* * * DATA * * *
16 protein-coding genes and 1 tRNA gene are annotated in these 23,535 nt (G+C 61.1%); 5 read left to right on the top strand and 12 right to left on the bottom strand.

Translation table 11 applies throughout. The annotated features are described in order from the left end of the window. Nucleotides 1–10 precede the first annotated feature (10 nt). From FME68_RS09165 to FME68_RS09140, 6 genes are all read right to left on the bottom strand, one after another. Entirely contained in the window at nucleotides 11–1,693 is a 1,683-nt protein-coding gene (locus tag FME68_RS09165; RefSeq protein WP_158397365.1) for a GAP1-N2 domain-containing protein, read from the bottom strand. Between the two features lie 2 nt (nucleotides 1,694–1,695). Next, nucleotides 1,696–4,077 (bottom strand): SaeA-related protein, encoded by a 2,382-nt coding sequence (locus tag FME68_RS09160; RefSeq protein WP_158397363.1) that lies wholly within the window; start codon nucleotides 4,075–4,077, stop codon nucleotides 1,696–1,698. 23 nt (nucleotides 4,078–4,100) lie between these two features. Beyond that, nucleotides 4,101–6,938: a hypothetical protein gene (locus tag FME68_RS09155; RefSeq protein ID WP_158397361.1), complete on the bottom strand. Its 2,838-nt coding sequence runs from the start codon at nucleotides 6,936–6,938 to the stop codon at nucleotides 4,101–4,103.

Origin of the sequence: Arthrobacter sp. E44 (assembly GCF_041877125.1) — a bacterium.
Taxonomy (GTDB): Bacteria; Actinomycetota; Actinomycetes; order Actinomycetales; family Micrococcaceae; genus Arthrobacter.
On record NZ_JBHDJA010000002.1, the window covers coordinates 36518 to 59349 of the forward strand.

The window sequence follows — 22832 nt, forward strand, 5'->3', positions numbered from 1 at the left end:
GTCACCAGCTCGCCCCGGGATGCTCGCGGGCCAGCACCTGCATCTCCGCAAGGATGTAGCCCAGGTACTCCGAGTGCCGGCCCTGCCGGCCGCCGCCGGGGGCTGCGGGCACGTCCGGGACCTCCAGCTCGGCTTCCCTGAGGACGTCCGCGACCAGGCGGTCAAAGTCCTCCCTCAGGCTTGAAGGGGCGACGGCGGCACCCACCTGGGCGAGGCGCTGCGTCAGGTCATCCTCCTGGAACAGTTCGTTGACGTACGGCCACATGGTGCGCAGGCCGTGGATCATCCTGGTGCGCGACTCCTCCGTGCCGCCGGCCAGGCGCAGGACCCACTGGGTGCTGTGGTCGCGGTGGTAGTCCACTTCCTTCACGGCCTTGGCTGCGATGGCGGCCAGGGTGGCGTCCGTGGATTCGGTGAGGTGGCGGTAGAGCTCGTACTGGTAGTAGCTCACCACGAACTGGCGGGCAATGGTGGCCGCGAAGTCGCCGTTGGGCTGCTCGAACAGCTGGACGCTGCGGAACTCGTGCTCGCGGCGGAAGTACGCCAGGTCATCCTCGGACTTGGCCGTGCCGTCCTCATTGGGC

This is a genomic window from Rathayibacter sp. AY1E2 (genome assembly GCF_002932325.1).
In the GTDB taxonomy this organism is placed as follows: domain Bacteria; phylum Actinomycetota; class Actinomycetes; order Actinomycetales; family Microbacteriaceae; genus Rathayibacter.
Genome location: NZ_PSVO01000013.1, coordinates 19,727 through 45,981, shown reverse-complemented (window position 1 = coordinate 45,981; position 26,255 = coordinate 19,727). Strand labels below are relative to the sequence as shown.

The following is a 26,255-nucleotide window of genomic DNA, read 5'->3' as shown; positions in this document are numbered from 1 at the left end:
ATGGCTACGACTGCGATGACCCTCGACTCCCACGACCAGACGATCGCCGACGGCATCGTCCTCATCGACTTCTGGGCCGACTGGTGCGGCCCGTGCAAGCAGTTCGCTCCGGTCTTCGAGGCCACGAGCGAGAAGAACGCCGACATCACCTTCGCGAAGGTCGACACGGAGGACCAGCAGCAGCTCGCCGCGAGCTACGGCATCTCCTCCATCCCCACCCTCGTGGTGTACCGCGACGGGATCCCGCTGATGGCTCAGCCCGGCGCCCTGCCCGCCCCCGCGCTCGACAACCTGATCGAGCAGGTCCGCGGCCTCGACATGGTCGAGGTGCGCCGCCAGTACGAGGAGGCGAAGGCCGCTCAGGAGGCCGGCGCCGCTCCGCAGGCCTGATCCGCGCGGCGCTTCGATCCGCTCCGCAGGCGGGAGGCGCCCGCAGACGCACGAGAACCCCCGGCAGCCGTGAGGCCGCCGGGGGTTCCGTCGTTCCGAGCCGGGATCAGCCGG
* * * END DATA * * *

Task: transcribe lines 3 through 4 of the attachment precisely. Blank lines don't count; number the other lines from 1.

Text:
Origin of the sequence: Arthrobacter sp. E44 (assembly GCF_041877125.1) — a bacterium.
Taxonomy (GTDB): Bacteria; Actinomycetota; Actinomycetes; order Actinomycetales; family Micrococcaceae; genus Arthrobacter.